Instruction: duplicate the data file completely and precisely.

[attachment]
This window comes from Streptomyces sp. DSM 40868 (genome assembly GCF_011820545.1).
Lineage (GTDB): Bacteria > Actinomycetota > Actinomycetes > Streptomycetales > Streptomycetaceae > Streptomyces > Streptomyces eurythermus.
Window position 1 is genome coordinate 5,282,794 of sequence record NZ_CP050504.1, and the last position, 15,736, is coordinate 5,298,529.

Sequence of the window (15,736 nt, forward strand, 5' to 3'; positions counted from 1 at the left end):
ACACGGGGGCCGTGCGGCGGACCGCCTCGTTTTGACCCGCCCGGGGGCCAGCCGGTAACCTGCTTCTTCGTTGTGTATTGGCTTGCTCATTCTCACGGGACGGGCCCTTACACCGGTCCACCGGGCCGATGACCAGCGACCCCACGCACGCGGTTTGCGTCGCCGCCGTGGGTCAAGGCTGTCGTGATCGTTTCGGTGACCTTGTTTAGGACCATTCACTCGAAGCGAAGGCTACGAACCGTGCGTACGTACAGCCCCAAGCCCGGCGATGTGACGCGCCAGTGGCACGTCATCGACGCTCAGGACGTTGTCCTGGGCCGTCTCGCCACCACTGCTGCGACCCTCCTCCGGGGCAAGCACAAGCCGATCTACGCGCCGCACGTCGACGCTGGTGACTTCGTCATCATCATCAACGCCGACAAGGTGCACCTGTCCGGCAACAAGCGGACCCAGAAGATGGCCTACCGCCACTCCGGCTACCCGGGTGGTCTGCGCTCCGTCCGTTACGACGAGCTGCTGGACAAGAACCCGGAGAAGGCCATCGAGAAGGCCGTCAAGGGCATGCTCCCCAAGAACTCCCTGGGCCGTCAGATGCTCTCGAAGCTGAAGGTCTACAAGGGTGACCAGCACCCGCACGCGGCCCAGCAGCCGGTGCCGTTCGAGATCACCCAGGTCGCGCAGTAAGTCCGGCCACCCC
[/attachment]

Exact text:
This window comes from Streptomyces sp. DSM 40868 (genome assembly GCF_011820545.1).
Lineage (GTDB): Bacteria > Actinomycetota > Actinomycetes > Streptomycetales > Streptomycetaceae > Streptomyces > Streptomyces eurythermus.
Window position 1 is genome coordinate 5,282,794 of sequence record NZ_CP050504.1, and the last position, 15,736, is coordinate 5,298,529.

Sequence of the window (15,736 nt, forward strand, 5' to 3'; positions counted from 1 at the left end):
ACACGGGGGCCGTGCGGCGGACCGCCTCGTTTTGACCCGCCCGGGGGCCAGCCGGTAACCTGCTTCTTCGTTGTGTATTGGCTTGCTCATTCTCACGGGACGGGCCCTTACACCGGTCCACCGGGCCGATGACCAGCGACCCCACGCACGCGGTTTGCGTCGCCGCCGTGGGTCAAGGCTGTCGTGATCGTTTCGGTGACCTTGTTTAGGACCATTCACTCGAAGCGAAGGCTACGAACCGTGCGTACGTACAGCCCCAAGCCCGGCGATGTGACGCGCCAGTGGCACGTCATCGACGCTCAGGACGTTGTCCTGGGCCGTCTCGCCACCACTGCTGCGACCCTCCTCCGGGGCAAGCACAAGCCGATCTACGCGCCGCACGTCGACGCTGGTGACTTCGTCATCATCATCAACGCCGACAAGGTGCACCTGTCCGGCAACAAGCGGACCCAGAAGATGGCCTACCGCCACTCCGGCTACCCGGGTGGTCTGCGCTCCGTCCGTTACGACGAGCTGCTGGACAAGAACCCGGAGAAGGCCATCGAGAAGGCCGTCAAGGGCATGCTCCCCAAGAACTCCCTGGGCCGTCAGATGCTCTCGAAGCTGAAGGTCTACAAGGGTGACCAGCACCCGCACGCGGCCCAGCAGCCGGTGCCGTTCGAGATCACCCAGGTCGCGCAGTAAGTCCGGCCACCCC